(*) A quick google suggests the average length of stay in the neighboring New Orleans Parish jail is 30 days. That could be accurate with a distribution skewed to the left (a lot of 1-3 day duration) and a long tail to the right.Report

  6. pillsy says:

    The US voted against a UN resolution against using the death penalty to target LGBT people. So far we haven’t explained the vote. Still it’s hard to avoid noting we joined our close ally, the all-around wonderful Kingdom of Saudi Arabia, in opposing the resolution. It also probably put a big smile on Roy Moore’s face.

    Iraq, Qatar, Saudi Arabia, and the UAE were among the 13 countries that joined the United States in rejecting the resolution, which was introduced by Belgium, Benin, Costa Rica, France, Mexico, Moldova, Mongolia, and Switzerland. A total of 27 countries supported it.

    The resolution notably doesn’t call for the end to the death penalty. It simply condemns its usage in a discriminatory fashion. Besides the implications for people with same-sex orientations, ILGA also notes that when used to punish adultery, the death penalty is disproportionately imposed on women.


    • Pinky in reply to pillsy says:

      My understanding is that the resolution was similar to one from 2014, from which the US abstained. The explanation is given here:

      I haven’t compared the resolutions in detail, however.Report

    • Jaybird in reply to pillsy says:

      Still it’s hard to avoid noting we joined our close ally, the all-around wonderful Kingdom of Saudi Arabia, in opposing the resolution.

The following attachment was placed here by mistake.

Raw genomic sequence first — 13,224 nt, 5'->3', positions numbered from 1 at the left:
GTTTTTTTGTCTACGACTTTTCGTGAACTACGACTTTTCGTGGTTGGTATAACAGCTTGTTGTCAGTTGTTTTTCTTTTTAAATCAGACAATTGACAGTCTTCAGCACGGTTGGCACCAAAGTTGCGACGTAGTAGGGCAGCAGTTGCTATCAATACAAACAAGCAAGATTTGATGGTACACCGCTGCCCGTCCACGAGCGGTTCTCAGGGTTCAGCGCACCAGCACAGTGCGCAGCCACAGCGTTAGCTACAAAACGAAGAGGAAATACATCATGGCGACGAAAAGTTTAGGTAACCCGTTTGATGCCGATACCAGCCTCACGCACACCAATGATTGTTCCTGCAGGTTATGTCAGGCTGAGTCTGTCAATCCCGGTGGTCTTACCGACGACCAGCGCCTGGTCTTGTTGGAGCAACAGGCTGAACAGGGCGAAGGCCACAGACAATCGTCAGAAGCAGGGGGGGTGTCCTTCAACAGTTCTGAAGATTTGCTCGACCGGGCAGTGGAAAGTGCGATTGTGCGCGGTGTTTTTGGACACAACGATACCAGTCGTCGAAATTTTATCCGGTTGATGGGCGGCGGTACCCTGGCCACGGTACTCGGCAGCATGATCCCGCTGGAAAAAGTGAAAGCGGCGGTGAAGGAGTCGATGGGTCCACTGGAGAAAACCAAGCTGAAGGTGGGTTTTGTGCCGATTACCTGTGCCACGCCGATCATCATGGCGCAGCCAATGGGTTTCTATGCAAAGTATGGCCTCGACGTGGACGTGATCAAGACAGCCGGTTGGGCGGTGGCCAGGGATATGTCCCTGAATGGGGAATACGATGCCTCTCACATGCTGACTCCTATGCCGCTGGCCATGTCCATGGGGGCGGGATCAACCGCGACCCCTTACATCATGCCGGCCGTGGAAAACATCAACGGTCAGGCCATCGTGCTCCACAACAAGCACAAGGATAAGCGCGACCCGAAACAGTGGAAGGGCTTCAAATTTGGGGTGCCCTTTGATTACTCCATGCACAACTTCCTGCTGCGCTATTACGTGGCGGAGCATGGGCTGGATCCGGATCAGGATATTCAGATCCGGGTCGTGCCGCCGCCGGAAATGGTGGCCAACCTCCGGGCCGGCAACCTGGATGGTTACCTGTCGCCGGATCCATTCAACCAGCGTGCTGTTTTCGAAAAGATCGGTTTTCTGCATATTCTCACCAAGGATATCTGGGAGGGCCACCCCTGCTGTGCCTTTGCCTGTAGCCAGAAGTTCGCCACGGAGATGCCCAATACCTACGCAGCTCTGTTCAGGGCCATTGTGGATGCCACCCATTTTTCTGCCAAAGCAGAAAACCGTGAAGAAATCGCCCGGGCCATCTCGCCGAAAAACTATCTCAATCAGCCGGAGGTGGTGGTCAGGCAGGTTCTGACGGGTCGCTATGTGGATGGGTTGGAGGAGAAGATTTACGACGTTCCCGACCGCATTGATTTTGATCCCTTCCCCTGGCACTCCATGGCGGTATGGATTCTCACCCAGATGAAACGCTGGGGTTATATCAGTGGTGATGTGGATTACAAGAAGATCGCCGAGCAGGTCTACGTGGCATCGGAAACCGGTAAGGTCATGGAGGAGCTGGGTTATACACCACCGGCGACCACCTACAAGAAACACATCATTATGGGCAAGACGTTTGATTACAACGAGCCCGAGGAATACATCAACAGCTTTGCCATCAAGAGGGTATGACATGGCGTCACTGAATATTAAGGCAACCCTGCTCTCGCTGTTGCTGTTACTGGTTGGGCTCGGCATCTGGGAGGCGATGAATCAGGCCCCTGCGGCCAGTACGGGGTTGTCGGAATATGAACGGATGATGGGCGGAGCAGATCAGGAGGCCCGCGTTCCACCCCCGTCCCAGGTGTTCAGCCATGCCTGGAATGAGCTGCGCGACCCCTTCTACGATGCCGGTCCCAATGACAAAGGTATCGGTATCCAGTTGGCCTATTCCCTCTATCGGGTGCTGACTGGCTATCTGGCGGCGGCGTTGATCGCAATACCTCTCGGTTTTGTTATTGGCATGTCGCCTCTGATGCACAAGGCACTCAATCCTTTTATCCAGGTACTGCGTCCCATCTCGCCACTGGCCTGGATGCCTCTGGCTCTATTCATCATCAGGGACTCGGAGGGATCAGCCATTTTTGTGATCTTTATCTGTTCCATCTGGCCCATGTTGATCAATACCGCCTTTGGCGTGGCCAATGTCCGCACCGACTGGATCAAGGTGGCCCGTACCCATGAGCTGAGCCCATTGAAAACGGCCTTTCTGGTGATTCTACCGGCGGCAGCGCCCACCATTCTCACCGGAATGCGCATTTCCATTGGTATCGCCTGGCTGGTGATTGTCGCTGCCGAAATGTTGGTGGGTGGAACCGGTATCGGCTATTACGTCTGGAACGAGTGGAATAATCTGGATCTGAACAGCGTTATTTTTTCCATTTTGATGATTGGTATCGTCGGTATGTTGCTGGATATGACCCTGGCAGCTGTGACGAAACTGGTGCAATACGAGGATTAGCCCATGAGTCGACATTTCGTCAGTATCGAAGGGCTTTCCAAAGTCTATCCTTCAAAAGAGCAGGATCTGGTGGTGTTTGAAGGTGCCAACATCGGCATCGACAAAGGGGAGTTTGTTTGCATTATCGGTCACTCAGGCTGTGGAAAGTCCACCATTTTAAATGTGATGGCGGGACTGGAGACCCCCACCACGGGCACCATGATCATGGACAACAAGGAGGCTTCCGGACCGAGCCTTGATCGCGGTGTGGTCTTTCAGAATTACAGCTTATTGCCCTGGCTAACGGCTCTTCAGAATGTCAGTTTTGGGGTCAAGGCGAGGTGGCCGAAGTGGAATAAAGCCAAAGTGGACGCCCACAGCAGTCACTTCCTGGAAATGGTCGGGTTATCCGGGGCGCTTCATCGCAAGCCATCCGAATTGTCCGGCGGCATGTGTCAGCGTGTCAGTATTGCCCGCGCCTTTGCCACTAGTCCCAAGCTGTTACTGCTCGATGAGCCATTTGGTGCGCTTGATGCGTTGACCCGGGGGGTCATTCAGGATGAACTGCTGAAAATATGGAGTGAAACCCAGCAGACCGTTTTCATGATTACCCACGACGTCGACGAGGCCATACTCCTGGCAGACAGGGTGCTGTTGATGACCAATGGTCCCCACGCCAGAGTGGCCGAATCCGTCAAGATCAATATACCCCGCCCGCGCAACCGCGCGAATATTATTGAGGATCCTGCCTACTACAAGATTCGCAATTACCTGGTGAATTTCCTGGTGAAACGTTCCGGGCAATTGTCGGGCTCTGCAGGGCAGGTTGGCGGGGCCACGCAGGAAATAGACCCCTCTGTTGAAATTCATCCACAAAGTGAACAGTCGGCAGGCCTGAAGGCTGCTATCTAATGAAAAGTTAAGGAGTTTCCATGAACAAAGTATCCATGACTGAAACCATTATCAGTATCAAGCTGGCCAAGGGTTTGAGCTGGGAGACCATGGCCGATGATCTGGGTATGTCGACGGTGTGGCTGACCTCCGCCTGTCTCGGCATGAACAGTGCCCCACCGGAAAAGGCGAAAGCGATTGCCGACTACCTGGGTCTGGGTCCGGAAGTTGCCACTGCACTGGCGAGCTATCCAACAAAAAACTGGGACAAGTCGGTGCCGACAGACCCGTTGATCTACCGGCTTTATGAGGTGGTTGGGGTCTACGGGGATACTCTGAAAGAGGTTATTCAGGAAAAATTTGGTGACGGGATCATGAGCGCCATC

Yeah, I think that this is it. Start to finish.Report

    • Brandon Berg in reply to pillsy says:

      The US voted against a UN resolution against using the death penalty to target LGBT people.

      While that was indeed one provision of the resolution, it’s profoundly dishonest to pretend that that’s an accurate summary of the resolution as a whole, and that this is the reason the US voted against it. I know you’re just repeating what you read on ThinkProgress (sic, and sic), but I hope that in the future you’ll be less inclined to take their claims at face value.

      It’s worth noting that Japan also voted against it. It seems to have broken down largely along lines of which countries still have the death penalty. I suspect, based on reading the resolution, that the deal-breakers were the clauses praising the abolition of the death penalty, saying that it leads to human rights violations, calling out the fact that many states consider it a form of torture, and authorizing the Secretary-General to compile an anti-death-penalty report.Report

  7. Brandon Berg says:

    LO7: It holds about 225 men and one woman.

    We need to have a national conversation about the sexist application of island-based exile in our female-supremacist justice system.Report